Step into Stacey Bendet’s fictional fantasy on Manhattan’s Upper West Side |  Architectural Digest

Step into Stacey Bendet’s fictional fantasy on Manhattan’s Upper West Side | Architectural Digest

Dakota’s gothic glory can be a little scary, but there’s nothing scary about Bedet’s living room. “I wanted a place that felt big and kept all the elegance of the building, but also was fun for friends and family,” says Bendet. “I didn’t want a big apartment that was made for adults and where you couldn’t jump on the couch. My kids do cartwheels and spins in here. I wanted to feel that we are living it.” Indeed, a glance at the sage green velvet sofa reveals a bold blue drawn across its back.

Originally this was two residences, crying out to be combined: One had an 80s disco vibe. the other had what Bendet swears was “practically a dirt.” As far as possible, he tried to recover the original atmosphere of the place. “The fireplaces all had to be restored and I wanted to recreate the beautiful mahogany woodwork.”

A graphic wallpaper by Iksel–Decorative Arts wraps Eloise Breckenridge’s room. The bergères wear a Fortuny print and the custom quilt is made up of Alice + Olivia fabrics. An artwork by Lola Montes Schnabel hangs above a 1960s Venetian desk.

Eastern Eden Wall Covering by Iksel-Decorative Arts; In the market.
Paint sample

Inflatable pool with tufted luxury By Minnidip x Alice + Olivia

Bendet teamed up with her friend, interior designer Louise Kugelberg, to bring the space back to life. “I guess it’s my version of an international style,” says Kugelberg, explaining the house’s eclecticism. “There are Venetian chandeliers, Spanish rugs from the 1930s that came from the Ritz Hotel in Madrid, contemporary paintings by Francesco Clemente and Jorge Galindo—and some by my husband, Julian Schnabel—and a 12-meter-long dining room. of hand-painted tiles by Lola Schnabel.”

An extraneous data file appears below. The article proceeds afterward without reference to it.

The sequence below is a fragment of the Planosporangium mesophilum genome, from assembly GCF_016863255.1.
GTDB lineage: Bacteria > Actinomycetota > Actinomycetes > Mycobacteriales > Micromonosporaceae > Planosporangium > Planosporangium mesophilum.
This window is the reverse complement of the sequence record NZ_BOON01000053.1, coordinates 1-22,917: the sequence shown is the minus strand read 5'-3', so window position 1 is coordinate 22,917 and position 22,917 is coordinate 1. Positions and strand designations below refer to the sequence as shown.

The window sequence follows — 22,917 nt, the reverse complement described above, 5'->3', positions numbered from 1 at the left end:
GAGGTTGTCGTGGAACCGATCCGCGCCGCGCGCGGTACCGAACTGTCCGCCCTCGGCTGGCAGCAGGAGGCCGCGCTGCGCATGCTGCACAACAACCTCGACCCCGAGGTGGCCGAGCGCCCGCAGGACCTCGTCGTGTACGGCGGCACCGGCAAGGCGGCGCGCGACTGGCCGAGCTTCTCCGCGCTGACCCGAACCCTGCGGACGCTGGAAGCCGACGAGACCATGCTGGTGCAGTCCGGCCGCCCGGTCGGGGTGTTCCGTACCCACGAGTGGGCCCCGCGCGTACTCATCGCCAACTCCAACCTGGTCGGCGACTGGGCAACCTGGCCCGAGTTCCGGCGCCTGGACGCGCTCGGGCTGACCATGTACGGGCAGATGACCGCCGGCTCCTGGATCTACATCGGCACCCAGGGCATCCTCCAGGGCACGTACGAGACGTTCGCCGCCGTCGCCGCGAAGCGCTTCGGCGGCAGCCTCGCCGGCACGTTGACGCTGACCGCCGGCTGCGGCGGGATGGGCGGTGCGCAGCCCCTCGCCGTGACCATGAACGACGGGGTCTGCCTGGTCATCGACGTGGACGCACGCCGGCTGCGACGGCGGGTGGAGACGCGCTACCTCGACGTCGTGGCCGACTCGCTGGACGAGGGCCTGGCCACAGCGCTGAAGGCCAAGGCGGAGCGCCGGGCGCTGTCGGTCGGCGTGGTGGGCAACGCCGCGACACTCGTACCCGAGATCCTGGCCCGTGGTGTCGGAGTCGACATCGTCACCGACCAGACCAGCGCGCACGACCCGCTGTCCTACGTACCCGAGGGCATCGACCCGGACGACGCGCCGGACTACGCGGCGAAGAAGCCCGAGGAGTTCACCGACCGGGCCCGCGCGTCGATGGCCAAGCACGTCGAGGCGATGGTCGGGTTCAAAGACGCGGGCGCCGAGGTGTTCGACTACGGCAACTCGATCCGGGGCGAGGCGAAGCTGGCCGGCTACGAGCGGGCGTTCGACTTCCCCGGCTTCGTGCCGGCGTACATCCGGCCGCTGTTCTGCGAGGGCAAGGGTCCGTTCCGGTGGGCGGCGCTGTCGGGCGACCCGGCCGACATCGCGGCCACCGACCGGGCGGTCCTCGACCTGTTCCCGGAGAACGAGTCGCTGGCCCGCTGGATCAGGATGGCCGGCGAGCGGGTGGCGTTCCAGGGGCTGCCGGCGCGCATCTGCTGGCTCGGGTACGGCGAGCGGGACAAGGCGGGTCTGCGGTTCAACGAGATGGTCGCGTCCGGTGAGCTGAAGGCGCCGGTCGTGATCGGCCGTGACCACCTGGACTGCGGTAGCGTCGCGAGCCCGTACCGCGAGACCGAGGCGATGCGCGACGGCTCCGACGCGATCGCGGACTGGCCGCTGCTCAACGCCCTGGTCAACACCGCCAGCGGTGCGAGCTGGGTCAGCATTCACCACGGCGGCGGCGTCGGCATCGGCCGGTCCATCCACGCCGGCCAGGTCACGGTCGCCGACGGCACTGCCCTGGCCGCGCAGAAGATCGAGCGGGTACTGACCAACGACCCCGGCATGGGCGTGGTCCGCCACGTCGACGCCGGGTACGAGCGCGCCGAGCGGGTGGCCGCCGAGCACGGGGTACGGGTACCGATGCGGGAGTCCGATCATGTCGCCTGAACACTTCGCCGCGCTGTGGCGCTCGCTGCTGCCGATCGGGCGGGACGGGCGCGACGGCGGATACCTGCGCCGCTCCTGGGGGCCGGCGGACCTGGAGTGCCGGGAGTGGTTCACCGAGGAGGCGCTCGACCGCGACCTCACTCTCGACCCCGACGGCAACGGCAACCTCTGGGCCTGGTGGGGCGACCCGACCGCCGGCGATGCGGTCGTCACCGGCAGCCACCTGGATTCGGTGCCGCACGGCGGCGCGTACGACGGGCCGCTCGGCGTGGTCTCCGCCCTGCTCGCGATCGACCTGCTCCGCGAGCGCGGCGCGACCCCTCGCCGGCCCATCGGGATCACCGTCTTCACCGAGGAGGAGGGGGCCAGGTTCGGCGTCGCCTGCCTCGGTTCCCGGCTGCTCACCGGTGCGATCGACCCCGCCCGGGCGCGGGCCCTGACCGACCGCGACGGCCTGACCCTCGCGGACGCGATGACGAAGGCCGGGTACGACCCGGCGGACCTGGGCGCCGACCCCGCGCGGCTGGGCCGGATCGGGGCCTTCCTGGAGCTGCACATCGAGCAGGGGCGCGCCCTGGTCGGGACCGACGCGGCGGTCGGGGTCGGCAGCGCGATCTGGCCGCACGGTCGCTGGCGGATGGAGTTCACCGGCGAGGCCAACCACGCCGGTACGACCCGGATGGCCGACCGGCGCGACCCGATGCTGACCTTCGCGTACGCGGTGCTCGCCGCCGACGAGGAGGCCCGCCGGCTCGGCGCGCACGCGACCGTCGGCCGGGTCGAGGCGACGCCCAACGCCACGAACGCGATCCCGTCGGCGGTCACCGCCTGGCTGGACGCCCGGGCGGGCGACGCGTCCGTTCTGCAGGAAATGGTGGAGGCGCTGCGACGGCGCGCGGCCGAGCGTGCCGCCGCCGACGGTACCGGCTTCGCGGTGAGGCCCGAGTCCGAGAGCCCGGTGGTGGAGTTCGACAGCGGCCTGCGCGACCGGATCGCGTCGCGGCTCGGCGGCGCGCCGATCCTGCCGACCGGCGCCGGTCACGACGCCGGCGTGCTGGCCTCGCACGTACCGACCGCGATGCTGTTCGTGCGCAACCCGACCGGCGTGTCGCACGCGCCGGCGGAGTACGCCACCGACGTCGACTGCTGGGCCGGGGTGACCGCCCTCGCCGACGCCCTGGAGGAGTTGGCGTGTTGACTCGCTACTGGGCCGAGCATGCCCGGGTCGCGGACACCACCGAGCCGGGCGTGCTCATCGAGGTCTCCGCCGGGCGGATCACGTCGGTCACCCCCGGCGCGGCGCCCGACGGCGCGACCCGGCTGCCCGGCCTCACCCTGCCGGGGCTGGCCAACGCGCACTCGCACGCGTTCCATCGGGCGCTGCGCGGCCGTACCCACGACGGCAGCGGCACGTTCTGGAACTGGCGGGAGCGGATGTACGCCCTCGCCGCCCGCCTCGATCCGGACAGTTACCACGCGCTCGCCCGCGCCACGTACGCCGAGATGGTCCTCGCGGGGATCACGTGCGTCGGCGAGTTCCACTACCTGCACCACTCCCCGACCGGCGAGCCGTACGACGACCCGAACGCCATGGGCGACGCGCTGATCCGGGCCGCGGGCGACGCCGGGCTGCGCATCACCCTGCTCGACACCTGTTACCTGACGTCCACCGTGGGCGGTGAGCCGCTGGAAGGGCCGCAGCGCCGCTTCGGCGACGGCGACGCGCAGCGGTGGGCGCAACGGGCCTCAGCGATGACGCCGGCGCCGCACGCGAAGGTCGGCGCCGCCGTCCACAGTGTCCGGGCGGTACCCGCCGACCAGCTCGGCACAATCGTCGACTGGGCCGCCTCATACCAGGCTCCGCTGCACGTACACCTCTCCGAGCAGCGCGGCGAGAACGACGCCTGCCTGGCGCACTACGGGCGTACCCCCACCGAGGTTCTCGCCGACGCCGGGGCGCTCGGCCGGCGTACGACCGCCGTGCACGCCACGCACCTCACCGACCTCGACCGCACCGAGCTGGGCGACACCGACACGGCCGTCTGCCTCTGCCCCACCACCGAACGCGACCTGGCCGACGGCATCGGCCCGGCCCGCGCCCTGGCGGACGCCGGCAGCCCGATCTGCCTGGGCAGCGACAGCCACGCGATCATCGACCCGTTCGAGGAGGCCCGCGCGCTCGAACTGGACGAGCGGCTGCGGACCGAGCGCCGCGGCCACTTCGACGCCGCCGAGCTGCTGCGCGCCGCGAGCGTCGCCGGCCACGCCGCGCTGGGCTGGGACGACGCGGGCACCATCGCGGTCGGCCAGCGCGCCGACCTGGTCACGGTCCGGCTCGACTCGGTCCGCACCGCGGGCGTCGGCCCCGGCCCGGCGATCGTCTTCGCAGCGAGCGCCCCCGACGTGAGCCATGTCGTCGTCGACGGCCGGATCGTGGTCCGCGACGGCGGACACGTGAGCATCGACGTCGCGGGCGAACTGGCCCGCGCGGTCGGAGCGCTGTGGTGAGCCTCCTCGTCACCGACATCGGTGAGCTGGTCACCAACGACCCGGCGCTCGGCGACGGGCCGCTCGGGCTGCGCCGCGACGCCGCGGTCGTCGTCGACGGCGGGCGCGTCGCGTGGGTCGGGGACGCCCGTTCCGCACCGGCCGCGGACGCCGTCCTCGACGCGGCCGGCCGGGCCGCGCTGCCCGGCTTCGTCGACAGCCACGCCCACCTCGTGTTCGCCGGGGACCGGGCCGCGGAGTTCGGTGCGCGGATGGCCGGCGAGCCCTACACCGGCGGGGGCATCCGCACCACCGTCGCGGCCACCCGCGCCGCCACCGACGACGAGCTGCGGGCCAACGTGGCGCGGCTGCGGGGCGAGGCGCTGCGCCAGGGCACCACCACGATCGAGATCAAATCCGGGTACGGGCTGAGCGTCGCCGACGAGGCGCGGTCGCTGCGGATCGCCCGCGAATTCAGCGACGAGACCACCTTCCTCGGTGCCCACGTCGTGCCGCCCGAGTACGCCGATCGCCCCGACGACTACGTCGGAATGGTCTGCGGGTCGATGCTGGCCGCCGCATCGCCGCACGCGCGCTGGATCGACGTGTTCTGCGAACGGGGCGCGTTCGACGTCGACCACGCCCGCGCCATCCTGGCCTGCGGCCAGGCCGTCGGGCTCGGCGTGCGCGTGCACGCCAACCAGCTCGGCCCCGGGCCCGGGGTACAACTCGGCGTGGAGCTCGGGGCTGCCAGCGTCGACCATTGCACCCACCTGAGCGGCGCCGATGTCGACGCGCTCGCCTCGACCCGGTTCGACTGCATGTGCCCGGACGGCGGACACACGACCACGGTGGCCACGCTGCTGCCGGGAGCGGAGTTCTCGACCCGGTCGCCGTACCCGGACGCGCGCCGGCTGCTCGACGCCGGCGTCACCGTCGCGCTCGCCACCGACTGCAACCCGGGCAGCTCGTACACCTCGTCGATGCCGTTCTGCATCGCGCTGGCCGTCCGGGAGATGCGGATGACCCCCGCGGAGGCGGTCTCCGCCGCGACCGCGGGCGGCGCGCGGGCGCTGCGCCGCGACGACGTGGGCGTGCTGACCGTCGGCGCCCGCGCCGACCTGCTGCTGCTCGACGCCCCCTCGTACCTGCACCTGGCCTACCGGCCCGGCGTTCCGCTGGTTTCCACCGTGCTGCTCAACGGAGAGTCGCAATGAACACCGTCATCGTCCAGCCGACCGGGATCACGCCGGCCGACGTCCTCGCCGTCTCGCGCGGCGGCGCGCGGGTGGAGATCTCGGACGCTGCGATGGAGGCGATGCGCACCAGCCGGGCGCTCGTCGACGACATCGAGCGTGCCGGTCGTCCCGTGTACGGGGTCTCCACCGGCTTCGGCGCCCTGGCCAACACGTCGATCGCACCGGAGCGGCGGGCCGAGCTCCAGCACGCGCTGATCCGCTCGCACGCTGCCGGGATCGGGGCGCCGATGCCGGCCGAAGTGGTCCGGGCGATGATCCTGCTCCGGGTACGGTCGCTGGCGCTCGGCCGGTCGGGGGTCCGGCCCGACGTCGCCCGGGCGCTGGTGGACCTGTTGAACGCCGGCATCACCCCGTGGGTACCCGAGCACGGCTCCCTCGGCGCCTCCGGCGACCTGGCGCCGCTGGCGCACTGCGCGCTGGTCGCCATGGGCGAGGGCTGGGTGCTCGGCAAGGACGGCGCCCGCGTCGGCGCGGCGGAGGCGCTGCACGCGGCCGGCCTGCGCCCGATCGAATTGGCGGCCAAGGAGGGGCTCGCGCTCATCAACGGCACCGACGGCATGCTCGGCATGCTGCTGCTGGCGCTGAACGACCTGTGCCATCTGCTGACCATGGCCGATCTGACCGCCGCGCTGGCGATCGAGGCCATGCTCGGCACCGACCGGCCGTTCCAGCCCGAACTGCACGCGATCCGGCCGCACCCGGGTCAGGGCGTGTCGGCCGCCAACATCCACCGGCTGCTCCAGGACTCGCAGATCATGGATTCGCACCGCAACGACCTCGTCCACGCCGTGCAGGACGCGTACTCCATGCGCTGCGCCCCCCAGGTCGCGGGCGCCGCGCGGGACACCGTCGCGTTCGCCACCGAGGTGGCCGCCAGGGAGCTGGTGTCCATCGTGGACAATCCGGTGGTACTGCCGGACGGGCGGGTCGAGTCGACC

This bronze table is stunning, but your eye can’t help but travel to other works of art: On a corner wall is a series of 12 color lithographs by Claes Oldenburg. The living room houses a monumental fresco by Francesco Clemente. Bedet laughs that unsuspecting friends sometimes mistake Princess’ scratched post for another piece of art: ” ‘Is it by the Haas brothers, maybe?’ they ask me No, I tell them, it’s for the cat.”

A favorite room is meant to evoke a circus scene, and its blue and white striped pattern has multiple meanings: Eisner and his family own the Portsmouth soccer team in England, and those are the soccer team’s colors. Bendet’s first big hit as a fashion designer was a pair of bell-striped trousers. This is where her daughters hang out and watch TV, and it’s accessed by a door that leads to this luxurious living room, by another to her husband’s office. “This is his man cave,” Bendet says, walking into that space. “We convinced him to have some textured leather on the walls and a leather couch, but his aesthetic is a bit more austere. It was really important that the rooms didn’t just reflect what I like — I wanted it to feel like it was all shared by our family.”

A Julian Schnabel portrait of Bendet’s three daughters is on display at the entrance. Fornasetti chairs? Venetian chandelier.

© 2022 Julian Schnabel / Artists Rights Society (ARS), New York

Capital Jonico chair
Bishop Margaux Table by India Mahdavi for Ralph Pucci

Bishop Margaux Table by India Mahdavi for Ralph Pucci

Her girls’ bedrooms similarly display their own fierce individualism. Athena Belle hates pink, so her room is blue, with a loft bed and a ladder—to please any six-year-old—even a chair covered in teddy bears, a cabinet from Nicky Hilton’s baby shower turned apartment a few years ago weeks. “Scarlet wanted a four-poster bed,” explains Bendet. “Eloise of course loved her plate-print wallpaper, but then she told me she wanted her room to be all white—it was a teenage moment—and I said, ‘Too bad! Your quilt matches your wallpaper!’ I cut the bed skirt to match the yellow flowers!”

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